I'm not sure that study is put together all that well, but it is an important issue and clearly worth studying.

I'm not sure that study is put together all that well, but it is an important issue and clearly worth studying.

Seems like all these comments make a lot of sense...maybe I'll email the student and suggest she/he take a look at some of the suggestions here.

Does anyone have some suggestions about useful questions for a survey geared towards game addicts themselves?

That's a tough nut to crack. The quantitative questions are relatively easy, but I'd think they would have to delve into why they play these games, and what they're giving up to play. People like to pretend that MMORPGers (or anybody else with a relatively time-consuming interest or hobby or whatever) could learn to solve world peace or cure bee mites or learn to play the oboe or something like that, but let's be honest- if it's just delving into your American Idol time, there ain't a lot missed. Measuring amounts of time spent on the internet as a whole before and after they start playing, amounts of console gaming, and amounts of television watching, as well as a general breakdown of time spent on different activities during the day, might serve as a useful indicator of what, exactly, they're on about.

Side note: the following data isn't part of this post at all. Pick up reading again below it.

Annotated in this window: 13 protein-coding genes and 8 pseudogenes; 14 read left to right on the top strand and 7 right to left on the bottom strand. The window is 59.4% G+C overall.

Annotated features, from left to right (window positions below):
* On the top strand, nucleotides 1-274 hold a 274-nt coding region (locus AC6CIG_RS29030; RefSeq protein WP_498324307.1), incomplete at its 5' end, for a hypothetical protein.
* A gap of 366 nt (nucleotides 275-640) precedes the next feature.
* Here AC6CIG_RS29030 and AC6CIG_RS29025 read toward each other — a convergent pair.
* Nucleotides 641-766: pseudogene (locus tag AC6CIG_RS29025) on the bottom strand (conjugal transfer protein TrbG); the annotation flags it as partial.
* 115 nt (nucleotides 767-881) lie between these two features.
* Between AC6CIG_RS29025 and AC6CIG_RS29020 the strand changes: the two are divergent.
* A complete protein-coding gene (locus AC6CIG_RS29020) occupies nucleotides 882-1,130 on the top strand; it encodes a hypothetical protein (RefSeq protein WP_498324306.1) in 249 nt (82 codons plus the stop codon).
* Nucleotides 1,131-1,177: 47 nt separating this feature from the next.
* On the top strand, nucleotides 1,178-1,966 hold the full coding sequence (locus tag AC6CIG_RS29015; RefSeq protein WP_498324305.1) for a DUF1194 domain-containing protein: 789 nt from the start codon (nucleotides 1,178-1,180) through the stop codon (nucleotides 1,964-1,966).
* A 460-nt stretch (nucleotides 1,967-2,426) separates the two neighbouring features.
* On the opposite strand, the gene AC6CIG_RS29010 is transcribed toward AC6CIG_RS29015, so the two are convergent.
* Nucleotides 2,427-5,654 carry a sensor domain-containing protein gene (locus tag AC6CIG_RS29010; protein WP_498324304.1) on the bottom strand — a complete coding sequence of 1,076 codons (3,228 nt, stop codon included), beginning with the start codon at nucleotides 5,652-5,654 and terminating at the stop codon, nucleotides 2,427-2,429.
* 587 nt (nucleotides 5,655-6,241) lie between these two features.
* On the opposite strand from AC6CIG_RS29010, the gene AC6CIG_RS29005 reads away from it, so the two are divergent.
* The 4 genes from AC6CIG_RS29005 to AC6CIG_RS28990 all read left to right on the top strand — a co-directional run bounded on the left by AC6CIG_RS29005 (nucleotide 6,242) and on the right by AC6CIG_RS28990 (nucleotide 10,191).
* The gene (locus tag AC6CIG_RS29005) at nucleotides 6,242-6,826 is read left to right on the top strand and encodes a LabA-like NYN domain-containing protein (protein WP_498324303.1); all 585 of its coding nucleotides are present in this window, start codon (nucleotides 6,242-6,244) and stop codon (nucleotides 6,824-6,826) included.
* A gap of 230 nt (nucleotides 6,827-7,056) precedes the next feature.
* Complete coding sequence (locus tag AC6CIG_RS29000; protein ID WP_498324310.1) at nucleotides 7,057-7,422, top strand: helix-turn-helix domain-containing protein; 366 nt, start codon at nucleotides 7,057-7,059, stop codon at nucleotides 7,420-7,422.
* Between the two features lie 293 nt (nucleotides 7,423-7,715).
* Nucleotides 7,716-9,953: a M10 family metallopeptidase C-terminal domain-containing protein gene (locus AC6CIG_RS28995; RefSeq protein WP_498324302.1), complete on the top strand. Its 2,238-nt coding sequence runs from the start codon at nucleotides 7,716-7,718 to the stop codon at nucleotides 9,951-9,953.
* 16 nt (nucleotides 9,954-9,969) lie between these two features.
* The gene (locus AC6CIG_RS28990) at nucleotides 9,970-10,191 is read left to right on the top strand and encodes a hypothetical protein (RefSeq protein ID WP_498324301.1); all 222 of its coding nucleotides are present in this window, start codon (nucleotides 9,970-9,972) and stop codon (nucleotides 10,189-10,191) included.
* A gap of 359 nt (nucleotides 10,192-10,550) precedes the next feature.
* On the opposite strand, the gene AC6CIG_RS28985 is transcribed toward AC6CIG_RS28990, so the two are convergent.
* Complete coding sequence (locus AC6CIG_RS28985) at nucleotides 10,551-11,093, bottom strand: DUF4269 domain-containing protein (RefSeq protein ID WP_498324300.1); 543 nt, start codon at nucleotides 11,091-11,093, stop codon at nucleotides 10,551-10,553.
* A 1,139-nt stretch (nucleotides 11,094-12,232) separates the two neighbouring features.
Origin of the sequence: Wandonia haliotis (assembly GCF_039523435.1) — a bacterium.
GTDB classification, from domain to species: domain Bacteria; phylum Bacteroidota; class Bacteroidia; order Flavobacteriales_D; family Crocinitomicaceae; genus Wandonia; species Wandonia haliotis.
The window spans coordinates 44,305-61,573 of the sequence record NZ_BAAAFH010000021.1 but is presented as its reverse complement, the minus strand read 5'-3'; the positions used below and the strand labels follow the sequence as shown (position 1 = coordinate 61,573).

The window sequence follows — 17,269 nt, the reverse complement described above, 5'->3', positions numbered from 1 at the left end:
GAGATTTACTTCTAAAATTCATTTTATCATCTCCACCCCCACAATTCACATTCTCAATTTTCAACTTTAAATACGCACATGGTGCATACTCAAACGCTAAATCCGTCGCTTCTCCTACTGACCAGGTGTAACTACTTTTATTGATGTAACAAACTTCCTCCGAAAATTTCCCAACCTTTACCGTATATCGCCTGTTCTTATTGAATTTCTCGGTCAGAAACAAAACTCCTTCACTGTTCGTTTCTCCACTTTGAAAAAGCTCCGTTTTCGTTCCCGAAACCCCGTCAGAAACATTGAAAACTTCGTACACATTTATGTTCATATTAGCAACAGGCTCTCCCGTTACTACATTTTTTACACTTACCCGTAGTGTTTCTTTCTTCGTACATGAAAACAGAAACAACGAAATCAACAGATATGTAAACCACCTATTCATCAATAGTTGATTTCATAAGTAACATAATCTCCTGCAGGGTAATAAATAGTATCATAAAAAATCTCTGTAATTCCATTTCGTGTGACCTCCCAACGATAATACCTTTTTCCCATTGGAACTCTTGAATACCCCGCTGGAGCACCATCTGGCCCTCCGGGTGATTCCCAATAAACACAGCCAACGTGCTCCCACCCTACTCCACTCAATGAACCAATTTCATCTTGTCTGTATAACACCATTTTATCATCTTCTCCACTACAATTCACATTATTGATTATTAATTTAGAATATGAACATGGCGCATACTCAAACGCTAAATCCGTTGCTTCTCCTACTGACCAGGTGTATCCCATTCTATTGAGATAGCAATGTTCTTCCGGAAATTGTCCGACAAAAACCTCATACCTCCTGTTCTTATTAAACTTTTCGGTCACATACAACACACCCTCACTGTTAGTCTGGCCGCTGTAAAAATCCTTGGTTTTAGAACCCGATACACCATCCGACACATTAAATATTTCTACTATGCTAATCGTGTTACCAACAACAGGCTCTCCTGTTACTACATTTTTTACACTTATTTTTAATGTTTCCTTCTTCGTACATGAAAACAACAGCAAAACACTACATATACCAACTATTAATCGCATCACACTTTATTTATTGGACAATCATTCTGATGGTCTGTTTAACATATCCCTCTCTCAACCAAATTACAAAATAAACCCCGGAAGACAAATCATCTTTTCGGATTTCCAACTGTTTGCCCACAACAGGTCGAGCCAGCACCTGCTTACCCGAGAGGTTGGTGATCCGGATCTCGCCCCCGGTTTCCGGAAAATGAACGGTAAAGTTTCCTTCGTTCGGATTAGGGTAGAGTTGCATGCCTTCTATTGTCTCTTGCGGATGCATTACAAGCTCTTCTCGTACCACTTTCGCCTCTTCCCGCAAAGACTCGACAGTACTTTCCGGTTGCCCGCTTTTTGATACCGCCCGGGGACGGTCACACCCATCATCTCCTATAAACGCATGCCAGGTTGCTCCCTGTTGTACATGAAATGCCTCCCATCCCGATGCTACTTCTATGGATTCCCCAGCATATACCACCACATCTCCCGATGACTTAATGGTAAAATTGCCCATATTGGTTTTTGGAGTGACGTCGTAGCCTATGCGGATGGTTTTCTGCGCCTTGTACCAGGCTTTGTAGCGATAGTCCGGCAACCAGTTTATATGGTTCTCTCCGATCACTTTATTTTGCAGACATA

The socialization aspect is tougher, however, as it would need to measure the extent to which this person games because they enjoy the social raiding/grouping environment, rather than simply tolerating those other bastards so they can get their "phat purps".

(Some variation on the old Bartle Test might help too, to fill out their motivations.)

Honestly, though, the nature of the task suggests to me that perhaps said student should conduct some interviews before writing a damned thing. Perhaps even conducting them in-game might be a good idea, as well as engaging in a bit of ethnological insertion by piggy-backing on a raider for an evening. It'll take a while to wade through the jargon, but it's not like that's new.